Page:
"It’s an everyday deal, and there’s constantly people really not only watching highlight tapes. I think that’s the nice thing about Hudl is you do get the game film. Really what the coaches are kind of used to with the tight angel and the wide angel and you’re able to kind of curate what you want. What's the full picture like on the game film. That's, I think, a big piece of the evaluation you kind of set your board first off of this is what I think they’re capable of, and then those guys move priority-wise off of the game film and some guys can kind of even drop off. It’s like, hey his highlight was good, but the game film was, I mean, he's not running to the ball, I have questions about his flexibility, whatever the case may be those guys drop down and then sometimes those guys in the middle are like; hey, they're what we’re looking for as far as effort and athleticism or they have some qualities that just pop off the actual game tape that actually move them up a bit."
Q: Hudl is more than just highlight tapes as you mentioned. How are the full game tapes used?
Cook: "After their games, which is usually the next day, the high school is uploading it and then we have access to their full library as soon as they upload the film. So there's sometimes, especially during the season where, even New York football that started in Spring, we had a list of guys that we wanted to make what we call POA tapes or point of attack tapes. Which is really us going through and tagging the plays that they’re at the point of attack or they’re - if it’s a corner the ball is coming to them it’s getting thrown to them. Or they’re in run support but the plays away or you know it’s not kind of them. A point of attack tape is basically here's 20 clips of them actually making some plays. Judge this.
"And it could be them missing tackles, it could be them making tackles, it’s really kind of their full picture. The New York guys, we had a list of them, and after they would play the Friday or Saturday. Monday morning or sometimes even Sunday depending on who the kid is, we’d be in their tagging those plays so we can watch that full game as soon as it comes out. So before they're even, a lot of times, putting a highlight out, we’re trying to evaluate their game tape if we view them as either a senior eval or a junior eval. Somebody that we want to get a little bit more information on."
Q: What other technology is used by Syracuse?
Cook: "We also have access to a lot of the camp video as well that's cut up and curated for us. The kids going to an Under Armour camp or a Rivals camp, we subscribe to different services where we can get, a week after that camp, we can log in and watch a curated tape of a kid. All of his throws at an Elite-11 camp and get some of those verified sizes. That was huge for us through the pandemic because you’re going from either sophomore or junior film and then this big gap The film evaluation was crucial, but you’re talking about a year for a 15-, 16-, 17-year-old and how much their body can change during that time. And you’re taking about a point of time where we can't see them in person and see their development. So those types of clips and those type of videos were huge. As far as, 'ok this is where the development is at now' because that's taken out during the pandemic. Ok he is getting bigger, he’s put on ten pounds, maybe he’s grown an inch and half or whatever the case may be. Then you go to that final step, that video for their senior year and you’re able to confirm some of those things as well.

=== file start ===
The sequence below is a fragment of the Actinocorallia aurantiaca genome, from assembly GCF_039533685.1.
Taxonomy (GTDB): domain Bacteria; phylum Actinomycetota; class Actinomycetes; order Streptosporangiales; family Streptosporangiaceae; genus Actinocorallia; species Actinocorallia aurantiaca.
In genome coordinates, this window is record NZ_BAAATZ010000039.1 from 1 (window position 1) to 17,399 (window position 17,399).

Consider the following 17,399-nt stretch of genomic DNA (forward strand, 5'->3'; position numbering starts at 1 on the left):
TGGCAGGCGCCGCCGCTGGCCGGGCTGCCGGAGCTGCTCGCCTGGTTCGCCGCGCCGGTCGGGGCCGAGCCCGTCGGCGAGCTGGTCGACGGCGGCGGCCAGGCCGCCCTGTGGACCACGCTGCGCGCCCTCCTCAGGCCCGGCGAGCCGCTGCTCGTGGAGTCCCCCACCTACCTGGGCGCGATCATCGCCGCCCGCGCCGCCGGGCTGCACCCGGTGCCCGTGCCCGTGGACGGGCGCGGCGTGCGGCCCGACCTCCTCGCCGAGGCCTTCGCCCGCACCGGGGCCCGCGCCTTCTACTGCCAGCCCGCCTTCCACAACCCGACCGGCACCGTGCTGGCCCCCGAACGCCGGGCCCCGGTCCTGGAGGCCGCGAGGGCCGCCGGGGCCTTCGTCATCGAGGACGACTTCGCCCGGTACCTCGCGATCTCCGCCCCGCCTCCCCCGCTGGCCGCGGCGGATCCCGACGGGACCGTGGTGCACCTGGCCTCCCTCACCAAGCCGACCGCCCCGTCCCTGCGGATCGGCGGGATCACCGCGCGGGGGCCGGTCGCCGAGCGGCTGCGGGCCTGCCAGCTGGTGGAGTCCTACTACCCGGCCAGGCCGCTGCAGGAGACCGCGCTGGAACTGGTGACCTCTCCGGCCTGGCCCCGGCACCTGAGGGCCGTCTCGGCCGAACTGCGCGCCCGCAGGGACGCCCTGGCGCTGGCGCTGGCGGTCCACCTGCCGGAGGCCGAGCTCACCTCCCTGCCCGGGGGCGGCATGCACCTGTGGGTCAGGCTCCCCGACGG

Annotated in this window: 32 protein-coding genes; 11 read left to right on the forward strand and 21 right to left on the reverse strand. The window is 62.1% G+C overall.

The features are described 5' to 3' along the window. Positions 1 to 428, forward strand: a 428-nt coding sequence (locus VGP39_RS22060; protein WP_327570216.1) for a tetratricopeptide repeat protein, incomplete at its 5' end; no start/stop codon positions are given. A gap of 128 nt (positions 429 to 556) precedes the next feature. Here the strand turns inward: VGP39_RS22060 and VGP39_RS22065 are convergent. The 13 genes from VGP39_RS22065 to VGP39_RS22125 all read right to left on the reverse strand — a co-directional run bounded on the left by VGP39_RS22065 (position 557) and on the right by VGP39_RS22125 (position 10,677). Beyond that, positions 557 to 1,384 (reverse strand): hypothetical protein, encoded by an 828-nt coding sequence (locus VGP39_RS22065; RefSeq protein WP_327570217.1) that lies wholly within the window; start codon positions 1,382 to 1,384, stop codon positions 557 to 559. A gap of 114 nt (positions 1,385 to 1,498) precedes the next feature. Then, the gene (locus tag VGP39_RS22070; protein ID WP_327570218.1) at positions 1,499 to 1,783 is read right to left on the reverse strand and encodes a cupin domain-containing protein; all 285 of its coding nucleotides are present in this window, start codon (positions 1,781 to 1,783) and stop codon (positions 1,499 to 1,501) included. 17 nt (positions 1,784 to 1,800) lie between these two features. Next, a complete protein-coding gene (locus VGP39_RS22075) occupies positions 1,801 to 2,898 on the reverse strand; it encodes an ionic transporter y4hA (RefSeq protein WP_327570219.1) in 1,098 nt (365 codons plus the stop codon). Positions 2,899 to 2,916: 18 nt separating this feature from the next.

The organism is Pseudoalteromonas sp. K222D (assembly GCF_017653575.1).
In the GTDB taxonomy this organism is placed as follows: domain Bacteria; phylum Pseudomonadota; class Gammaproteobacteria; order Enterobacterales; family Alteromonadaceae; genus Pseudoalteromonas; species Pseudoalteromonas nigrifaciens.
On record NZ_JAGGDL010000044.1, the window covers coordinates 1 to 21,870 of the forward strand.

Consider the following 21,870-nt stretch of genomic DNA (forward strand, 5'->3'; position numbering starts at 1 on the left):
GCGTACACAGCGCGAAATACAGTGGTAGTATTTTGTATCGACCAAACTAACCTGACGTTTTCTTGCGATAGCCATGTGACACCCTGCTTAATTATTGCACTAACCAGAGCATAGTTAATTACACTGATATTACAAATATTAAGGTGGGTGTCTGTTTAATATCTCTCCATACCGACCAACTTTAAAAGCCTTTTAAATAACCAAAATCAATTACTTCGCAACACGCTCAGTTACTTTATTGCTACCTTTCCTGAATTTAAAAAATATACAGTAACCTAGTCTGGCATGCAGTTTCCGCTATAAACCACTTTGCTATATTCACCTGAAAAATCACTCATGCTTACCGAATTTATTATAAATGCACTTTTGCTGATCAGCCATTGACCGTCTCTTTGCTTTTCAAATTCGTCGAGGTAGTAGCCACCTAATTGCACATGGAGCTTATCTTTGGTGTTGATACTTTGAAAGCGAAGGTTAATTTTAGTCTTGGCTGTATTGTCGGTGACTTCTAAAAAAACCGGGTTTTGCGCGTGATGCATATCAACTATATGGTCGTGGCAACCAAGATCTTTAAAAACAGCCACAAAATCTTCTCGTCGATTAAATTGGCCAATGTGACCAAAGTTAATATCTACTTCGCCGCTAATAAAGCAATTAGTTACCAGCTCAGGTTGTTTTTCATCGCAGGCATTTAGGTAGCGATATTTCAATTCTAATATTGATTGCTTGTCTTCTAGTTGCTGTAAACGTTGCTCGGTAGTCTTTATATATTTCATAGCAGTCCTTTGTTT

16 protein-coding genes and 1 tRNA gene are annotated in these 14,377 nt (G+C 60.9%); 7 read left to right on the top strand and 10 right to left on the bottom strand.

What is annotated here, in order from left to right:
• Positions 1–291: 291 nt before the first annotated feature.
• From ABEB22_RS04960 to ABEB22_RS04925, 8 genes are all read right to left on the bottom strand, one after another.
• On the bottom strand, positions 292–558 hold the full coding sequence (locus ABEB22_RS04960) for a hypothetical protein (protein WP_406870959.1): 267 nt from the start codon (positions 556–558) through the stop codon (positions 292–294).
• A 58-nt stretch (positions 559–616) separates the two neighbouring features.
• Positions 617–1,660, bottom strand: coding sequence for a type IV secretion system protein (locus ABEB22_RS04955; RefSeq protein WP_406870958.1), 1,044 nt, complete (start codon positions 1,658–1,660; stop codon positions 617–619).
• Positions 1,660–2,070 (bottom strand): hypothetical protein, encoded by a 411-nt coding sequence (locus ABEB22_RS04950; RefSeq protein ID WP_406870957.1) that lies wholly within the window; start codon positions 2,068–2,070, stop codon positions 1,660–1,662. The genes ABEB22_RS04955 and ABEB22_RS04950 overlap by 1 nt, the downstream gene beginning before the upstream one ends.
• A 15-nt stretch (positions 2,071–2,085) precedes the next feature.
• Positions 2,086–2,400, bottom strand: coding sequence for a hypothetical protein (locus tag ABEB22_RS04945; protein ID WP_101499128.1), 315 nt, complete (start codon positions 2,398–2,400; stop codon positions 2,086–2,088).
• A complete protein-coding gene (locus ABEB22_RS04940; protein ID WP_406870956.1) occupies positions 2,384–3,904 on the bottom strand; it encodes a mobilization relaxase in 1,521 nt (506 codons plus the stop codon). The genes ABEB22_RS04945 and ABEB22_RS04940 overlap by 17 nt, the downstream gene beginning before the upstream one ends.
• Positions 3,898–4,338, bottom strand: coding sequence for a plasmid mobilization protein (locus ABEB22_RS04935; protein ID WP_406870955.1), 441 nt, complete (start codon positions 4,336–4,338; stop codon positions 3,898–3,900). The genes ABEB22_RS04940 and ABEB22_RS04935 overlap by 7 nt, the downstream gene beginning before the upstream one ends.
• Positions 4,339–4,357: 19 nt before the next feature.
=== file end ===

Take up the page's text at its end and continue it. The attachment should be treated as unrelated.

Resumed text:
"It was really all virtual data points where you’re just confirming what you had thought from the original evaluation. They’re (camp video) through something else. We have two things. We have Zcruit and we have UCReport. Both of those are tied into different camps. Then what they do is they’ll go and they’ll film the entire deal. Then they have people on their side of things that are cutting up that camp footage so I can click on a top, I’m not going to say a name, but our top quarterback. He’s been to three or four of these different camps. I can log on and watch every single throw from those camps. It's curated for us."